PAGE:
External Effects and Cost of Production
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Recent studies (Romer, 1986; Lucas, 1988) have stressed the importance of factors external to the firm in the production process. Such externalities are assumed to have a direct effect on the level of production or to enhance the productivity of traditional inputs. Broadly speaking, we can identify two types of externalities. First, inputs that are not explicitly taken into account in the firm’s decision-making process although they contribute to the production process (for instance, the availability of human capital, public capital or infrastructure, and social capital). We will refer to these external effects as “external inputs.” Second, externalities that are relevant outside the economies giving rise to the externality, regardless whether these economies are understood as the economy of a specific industry or a specific country or region. This type of externality has recently been considered theoretically in growth models dealing with open economies.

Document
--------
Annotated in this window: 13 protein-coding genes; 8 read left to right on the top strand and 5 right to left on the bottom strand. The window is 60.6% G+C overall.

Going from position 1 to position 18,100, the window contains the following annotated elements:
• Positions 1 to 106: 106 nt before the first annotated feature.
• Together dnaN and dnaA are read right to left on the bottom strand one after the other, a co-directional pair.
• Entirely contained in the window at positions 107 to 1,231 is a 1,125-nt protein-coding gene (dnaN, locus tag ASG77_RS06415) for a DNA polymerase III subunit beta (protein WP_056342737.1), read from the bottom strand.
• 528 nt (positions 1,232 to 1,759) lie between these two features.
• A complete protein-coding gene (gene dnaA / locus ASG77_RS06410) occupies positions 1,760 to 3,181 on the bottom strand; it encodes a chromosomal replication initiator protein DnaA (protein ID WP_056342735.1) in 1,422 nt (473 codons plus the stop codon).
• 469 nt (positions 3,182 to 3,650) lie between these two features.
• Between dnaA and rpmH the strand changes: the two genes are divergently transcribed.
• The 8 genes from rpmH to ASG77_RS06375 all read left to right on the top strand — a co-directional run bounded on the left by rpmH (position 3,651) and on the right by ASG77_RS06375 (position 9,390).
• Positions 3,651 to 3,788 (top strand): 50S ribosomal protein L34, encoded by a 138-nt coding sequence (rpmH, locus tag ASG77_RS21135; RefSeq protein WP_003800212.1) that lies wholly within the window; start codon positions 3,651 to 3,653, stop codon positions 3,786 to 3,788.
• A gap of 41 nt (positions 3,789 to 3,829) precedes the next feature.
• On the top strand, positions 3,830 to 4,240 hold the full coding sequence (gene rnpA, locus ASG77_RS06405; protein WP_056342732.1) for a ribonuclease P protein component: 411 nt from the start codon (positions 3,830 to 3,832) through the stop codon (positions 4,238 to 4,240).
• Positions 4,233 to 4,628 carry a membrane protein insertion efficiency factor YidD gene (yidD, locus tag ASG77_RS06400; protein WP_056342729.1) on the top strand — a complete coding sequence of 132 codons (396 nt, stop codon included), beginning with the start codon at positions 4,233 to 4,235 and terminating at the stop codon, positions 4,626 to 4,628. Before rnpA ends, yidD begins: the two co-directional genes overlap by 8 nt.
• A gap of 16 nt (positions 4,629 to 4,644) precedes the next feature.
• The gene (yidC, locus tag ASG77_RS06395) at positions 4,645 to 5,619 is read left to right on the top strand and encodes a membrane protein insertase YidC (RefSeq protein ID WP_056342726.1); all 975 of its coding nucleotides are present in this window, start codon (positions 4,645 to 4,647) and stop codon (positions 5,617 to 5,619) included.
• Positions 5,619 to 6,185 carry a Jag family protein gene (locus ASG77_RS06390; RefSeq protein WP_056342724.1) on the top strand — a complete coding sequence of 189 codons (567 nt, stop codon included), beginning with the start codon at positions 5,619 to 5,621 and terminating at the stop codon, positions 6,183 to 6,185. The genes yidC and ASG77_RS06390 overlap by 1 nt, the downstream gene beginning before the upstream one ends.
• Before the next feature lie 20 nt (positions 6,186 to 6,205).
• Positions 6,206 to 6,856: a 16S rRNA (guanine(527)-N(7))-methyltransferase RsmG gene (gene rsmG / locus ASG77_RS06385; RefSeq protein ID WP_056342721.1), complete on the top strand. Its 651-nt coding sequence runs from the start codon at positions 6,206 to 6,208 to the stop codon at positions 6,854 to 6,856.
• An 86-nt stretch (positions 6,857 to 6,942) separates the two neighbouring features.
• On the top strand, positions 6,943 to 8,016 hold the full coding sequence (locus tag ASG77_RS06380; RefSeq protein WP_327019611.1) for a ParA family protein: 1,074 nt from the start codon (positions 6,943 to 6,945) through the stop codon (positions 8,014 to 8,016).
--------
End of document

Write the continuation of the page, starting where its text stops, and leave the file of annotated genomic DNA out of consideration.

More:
KeywordsTotal Factor Productivity Spatial Dependence External Effect External Input Public Capital
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